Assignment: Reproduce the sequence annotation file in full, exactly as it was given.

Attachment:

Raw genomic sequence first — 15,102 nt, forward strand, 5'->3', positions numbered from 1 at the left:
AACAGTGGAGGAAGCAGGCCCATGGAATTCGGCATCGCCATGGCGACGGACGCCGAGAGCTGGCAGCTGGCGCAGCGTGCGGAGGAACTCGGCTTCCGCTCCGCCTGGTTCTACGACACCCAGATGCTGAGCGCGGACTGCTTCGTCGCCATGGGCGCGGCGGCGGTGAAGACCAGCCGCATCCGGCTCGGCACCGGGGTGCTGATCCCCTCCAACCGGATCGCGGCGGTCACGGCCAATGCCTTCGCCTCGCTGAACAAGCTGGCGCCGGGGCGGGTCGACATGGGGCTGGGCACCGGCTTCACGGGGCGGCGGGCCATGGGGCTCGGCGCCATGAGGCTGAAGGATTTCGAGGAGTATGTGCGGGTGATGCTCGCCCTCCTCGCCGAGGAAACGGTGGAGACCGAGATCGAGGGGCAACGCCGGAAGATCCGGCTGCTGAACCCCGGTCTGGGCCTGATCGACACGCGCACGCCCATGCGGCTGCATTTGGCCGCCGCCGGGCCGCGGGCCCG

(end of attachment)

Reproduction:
Raw genomic sequence first — 15,102 nt, forward strand, 5'->3', positions numbered from 1 at the left:
AACAGTGGAGGAAGCAGGCCCATGGAATTCGGCATCGCCATGGCGACGGACGCCGAGAGCTGGCAGCTGGCGCAGCGTGCGGAGGAACTCGGCTTCCGCTCCGCCTGGTTCTACGACACCCAGATGCTGAGCGCGGACTGCTTCGTCGCCATGGGCGCGGCGGCGGTGAAGACCAGCCGCATCCGGCTCGGCACCGGGGTGCTGATCCCCTCCAACCGGATCGCGGCGGTCACGGCCAATGCCTTCGCCTCGCTGAACAAGCTGGCGCCGGGGCGGGTCGACATGGGGCTGGGCACCGGCTTCACGGGGCGGCGGGCCATGGGGCTCGGCGCCATGAGGCTGAAGGATTTCGAGGAGTATGTGCGGGTGATGCTCGCCCTCCTCGCCGAGGAAACGGTGGAGACCGAGATCGAGGGGCAACGCCGGAAGATCCGGCTGCTGAACCCCGGTCTGGGCCTGATCGACACGCGCACGCCCATGCGGCTGCATTTGGCCGCCGCCGGGCCGCGGGCCCG